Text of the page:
New Hymns for the Lectionary
Proper 28C Gospel, November 14, 2004

By Their Endurance
TEXT: Mark Ryman (2004) based on Luke 21:5-19.
TUNE: “Slane,” an Irish Folk Song.

By their endurance the saints have been blessed.
They kept their God’s Name—whatever the test.
Christians were hated for loving their Lord
And lost man’s favor but gained God’s reward.

They bore true witness of all that they’d known—
The true words they spoke came straight from God’s throne.
The Truth was worth the high price they might bear.
Prison and death could not bring them despair.

Faces were lifted when meeting such fear
For God’s bright countenance soon would appear.
This was their great chance to speak of the hope
Of Christ’s redemption—despite king or pope.

We are no diff’rent in calling today.
Our mission may be to do more than pray!
If we are summoned to speak of our ways
Will we find God’s condemnation or praise?

This is our grand opportunity, Friends.
Speak of your Lord before your prospect ends.
God will go with you and speak through your voice
And will convince some if you make the choice.

The Lesson - Luke 21:5-19

       So much is owed to the saints of old. Consider for a moment, just one man: John Wycliffe. He was born in Yorkshire, England, in 1324, nearly two centuries before the Reformation. Nevertheless, he was already preaching and teaching against the false doctrines of the Roman church. Because he was doing so almost 200 years before Luther, Wycliffe is called the Morningstar of the Reformation. Of special note is his translation of the New Testament from the Latin of the Roman church into the common language of the English people. The church forbade scripture in the common tongue, but Wycliffe did it anyway.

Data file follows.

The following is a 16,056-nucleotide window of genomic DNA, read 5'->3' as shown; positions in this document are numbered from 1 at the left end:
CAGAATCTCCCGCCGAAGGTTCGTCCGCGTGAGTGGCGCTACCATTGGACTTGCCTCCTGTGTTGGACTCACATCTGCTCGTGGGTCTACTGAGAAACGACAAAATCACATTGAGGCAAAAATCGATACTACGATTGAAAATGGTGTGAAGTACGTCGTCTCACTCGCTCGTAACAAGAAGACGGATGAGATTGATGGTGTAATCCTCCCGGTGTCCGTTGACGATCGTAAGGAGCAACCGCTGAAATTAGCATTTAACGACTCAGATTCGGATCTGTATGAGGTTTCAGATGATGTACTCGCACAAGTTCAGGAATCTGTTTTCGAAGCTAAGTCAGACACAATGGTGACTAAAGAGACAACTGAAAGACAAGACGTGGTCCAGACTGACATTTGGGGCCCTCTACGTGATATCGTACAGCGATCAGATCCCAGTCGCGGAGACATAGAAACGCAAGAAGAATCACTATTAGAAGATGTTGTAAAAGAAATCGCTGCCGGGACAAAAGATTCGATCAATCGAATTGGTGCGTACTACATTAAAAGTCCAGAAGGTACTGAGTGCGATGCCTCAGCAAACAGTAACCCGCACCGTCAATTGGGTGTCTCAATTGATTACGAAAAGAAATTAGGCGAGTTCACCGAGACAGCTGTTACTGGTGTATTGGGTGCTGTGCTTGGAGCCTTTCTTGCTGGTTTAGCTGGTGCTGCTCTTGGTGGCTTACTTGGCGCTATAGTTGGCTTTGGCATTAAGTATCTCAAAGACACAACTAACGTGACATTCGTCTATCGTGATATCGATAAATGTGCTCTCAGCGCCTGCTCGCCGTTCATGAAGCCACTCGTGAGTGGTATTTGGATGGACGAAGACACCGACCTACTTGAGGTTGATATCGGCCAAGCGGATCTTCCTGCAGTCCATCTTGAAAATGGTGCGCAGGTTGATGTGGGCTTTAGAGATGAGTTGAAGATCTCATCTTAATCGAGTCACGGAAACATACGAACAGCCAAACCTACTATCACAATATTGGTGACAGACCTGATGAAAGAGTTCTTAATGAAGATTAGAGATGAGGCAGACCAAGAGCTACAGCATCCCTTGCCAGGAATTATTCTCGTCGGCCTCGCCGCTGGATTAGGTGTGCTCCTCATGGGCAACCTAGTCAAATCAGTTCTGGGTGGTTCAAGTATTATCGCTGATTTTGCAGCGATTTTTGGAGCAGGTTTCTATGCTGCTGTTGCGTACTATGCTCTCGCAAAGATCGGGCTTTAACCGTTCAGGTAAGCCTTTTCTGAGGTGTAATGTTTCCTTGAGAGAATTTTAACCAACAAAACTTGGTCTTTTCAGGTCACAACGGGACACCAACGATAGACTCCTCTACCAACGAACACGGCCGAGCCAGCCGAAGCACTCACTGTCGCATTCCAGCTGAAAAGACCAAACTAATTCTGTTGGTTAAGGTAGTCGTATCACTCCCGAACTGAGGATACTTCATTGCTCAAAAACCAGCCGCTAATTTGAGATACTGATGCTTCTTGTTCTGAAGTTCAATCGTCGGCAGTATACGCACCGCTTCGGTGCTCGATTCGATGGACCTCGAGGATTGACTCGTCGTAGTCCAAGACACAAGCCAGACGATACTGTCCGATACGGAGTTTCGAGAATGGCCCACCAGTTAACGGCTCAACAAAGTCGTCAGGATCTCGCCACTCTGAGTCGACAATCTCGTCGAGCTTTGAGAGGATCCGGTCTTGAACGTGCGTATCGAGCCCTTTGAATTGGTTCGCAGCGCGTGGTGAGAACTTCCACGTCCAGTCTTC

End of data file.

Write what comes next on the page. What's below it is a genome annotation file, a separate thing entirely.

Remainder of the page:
His translation was a forerunner of later English Bibles, such as Tyndale, the Great, Geneva, and even the King James. It was not the church’s laws, but that economical printing processes had yet to be invented in Europe, that kept Wycliffe’s hand-lettered New Testament from becoming widespread like the later printed translations. Still, it was his stand for truth that tindered the later fires of the Reformers—and thus, the presses of Gutenberg’s successors.
       For his stand, Wycliffe was excommunicated from, and posthumously burned by the church. Luther would say in another century and another land, “Here I stand.” Wycliffe said it too—with his life. What do you say? Are you making a stand for God? Are you speaking for Him? Are you living for Him in such a manner that you are summoned to speak to the hope of your calling? So much held down Wycliffe but he stood up for God anyway. What’s holding you down?

© 2004, Mark E. Ryman

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Mark E. Ryman